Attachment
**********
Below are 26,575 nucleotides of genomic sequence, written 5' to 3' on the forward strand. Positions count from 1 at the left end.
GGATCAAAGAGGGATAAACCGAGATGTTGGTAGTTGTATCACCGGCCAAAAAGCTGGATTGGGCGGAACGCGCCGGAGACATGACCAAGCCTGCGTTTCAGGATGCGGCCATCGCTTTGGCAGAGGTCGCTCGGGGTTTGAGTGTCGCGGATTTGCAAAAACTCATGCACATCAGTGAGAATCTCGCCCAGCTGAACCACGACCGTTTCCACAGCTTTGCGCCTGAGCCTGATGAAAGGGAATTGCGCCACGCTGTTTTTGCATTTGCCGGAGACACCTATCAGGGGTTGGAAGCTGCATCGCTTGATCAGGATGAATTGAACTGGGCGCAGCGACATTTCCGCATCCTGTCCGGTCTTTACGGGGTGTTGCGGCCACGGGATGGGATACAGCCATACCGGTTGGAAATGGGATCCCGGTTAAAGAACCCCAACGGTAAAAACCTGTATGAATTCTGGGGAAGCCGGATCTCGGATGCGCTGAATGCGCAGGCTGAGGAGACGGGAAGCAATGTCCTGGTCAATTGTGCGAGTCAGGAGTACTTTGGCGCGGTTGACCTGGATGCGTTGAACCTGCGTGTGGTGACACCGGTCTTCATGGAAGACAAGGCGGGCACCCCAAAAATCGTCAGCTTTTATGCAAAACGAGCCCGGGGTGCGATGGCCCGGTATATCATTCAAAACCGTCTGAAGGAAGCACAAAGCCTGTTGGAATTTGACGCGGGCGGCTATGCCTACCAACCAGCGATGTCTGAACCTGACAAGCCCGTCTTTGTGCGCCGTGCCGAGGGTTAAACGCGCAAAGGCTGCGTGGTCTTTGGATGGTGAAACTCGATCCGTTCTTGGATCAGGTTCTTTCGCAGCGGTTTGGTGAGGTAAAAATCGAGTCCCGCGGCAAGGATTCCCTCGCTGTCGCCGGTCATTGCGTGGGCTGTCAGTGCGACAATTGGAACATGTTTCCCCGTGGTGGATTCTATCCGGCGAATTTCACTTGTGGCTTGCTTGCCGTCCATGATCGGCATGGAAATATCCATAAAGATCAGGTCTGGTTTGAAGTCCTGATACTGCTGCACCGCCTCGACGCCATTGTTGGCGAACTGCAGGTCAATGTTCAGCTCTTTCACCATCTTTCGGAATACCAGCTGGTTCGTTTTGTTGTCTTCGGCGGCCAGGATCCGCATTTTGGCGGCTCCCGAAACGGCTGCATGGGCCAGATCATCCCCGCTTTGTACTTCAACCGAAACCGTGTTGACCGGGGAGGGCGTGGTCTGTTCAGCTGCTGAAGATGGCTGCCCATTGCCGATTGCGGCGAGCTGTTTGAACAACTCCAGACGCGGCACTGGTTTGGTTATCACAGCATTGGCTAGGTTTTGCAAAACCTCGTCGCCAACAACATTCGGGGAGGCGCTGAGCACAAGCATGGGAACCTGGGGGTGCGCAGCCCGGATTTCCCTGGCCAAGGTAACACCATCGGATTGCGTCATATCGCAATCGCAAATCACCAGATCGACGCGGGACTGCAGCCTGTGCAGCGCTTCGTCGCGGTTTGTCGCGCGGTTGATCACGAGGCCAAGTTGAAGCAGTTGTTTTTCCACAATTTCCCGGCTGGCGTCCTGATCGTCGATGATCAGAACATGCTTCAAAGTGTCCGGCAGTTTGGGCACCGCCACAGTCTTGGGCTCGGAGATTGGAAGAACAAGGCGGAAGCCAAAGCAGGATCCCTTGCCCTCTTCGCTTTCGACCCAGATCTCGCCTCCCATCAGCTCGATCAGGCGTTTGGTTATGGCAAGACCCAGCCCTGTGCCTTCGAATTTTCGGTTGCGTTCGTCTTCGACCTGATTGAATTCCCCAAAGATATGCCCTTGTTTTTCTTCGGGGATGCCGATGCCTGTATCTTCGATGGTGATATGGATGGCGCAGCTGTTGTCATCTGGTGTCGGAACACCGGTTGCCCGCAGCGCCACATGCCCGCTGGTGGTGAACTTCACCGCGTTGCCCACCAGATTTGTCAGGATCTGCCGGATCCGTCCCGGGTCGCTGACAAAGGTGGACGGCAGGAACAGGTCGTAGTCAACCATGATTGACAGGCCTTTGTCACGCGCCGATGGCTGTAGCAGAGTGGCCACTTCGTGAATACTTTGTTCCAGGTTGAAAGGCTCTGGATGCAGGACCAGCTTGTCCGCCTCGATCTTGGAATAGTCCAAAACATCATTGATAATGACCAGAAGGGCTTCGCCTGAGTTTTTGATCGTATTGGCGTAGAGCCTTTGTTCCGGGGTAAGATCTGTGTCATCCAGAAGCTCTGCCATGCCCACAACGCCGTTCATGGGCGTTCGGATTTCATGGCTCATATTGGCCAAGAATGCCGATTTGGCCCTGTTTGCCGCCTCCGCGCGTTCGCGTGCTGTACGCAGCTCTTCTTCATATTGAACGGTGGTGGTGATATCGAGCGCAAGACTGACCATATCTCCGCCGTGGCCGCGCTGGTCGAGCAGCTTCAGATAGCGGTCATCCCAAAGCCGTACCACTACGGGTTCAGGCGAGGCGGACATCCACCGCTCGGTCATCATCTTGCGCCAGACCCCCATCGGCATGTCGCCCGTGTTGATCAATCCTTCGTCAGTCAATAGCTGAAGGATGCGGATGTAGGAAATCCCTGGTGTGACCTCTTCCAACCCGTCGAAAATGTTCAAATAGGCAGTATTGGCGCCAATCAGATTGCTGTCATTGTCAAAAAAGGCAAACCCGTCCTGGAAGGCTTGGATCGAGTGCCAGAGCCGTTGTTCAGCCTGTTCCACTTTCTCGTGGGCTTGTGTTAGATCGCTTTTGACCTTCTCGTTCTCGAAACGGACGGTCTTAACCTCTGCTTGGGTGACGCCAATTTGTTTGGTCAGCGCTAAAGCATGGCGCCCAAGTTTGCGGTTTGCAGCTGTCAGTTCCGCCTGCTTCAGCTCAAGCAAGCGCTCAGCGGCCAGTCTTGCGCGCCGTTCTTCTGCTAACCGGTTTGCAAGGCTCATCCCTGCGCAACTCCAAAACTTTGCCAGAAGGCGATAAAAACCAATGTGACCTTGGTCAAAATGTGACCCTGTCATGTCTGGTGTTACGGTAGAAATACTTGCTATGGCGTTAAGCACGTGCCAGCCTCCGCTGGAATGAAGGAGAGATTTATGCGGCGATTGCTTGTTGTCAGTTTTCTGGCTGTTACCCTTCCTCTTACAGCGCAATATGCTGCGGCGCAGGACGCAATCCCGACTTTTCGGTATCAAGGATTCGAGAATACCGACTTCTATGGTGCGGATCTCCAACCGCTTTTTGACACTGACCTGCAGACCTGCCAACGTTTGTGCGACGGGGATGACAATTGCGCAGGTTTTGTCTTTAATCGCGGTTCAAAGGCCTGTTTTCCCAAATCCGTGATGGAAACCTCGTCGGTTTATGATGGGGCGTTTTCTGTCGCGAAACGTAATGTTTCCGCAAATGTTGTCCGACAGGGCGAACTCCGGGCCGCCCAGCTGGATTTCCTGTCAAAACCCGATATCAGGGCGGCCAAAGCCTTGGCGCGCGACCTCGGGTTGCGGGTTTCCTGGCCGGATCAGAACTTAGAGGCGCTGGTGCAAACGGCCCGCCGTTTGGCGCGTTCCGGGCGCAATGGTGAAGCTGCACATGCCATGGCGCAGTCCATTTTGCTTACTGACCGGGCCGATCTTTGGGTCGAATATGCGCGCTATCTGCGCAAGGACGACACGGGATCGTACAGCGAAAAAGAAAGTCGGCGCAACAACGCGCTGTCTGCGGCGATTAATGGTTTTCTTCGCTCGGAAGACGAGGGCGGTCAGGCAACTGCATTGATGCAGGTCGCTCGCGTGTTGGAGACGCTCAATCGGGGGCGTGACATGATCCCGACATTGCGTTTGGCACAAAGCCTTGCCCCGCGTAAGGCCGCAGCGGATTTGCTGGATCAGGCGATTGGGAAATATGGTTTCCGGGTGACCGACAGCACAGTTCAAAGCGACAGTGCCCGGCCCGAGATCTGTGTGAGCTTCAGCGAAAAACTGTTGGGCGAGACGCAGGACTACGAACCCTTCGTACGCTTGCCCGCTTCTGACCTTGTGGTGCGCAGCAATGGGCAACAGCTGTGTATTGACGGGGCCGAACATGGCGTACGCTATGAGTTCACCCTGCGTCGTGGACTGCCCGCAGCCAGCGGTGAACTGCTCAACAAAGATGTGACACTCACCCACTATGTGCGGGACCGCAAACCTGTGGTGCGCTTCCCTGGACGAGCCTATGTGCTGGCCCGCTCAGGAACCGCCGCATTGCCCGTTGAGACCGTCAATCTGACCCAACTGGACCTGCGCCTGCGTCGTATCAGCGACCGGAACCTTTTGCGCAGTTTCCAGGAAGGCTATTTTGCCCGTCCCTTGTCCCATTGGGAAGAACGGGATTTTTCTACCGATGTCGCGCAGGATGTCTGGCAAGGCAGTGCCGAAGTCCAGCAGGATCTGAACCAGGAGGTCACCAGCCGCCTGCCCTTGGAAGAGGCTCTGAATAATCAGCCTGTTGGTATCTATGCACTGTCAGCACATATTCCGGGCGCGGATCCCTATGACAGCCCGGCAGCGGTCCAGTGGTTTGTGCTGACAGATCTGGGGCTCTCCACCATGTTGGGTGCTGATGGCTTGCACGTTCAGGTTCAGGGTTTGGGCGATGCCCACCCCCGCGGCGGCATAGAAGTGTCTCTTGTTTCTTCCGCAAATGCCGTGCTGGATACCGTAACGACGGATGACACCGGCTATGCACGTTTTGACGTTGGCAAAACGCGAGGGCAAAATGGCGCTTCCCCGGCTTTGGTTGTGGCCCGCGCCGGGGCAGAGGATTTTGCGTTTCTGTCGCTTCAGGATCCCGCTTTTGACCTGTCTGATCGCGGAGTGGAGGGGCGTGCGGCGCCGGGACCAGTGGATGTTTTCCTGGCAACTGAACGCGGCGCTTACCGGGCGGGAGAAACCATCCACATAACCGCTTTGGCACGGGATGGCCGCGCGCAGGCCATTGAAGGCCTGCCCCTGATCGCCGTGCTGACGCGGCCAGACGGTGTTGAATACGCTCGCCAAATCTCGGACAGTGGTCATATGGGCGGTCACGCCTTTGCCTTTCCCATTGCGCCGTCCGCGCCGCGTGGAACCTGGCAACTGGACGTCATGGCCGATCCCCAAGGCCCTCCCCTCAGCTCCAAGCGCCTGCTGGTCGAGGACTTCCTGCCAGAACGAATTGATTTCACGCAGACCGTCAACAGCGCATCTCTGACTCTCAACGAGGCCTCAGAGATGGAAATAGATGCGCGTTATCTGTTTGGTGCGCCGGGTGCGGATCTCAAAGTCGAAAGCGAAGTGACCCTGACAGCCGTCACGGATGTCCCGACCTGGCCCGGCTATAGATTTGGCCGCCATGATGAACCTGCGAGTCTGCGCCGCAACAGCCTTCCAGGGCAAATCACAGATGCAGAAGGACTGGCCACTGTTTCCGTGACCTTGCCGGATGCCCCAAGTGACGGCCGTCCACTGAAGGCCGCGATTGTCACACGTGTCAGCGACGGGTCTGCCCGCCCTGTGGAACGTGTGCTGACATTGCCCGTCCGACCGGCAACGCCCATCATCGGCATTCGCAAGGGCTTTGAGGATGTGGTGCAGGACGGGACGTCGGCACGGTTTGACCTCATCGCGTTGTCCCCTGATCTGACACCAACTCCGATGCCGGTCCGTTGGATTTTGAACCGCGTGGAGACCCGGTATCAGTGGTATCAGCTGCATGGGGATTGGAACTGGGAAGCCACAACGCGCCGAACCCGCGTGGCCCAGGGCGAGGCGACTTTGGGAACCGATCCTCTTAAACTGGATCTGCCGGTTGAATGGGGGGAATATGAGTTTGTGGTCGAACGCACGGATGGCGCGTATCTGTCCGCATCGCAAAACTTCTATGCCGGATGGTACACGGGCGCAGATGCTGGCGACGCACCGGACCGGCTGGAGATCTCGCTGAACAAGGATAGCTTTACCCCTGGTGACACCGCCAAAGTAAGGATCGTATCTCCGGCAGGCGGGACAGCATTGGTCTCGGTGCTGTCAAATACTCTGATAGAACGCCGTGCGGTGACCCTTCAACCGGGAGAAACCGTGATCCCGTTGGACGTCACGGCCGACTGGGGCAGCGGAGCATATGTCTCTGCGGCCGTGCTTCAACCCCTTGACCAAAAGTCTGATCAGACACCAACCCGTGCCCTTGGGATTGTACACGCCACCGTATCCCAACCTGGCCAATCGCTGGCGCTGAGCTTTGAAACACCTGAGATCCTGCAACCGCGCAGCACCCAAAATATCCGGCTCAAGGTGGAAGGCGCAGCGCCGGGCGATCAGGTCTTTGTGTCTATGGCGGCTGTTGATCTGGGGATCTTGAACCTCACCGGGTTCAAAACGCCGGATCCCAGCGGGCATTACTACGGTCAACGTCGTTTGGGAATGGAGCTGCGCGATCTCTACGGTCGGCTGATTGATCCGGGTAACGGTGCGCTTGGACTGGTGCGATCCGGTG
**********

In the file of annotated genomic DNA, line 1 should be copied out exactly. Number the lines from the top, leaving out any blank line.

Below are 26,575 nucleotides of genomic sequence, written 5' to 3' on the forward strand. Positions count from 1 at the left end.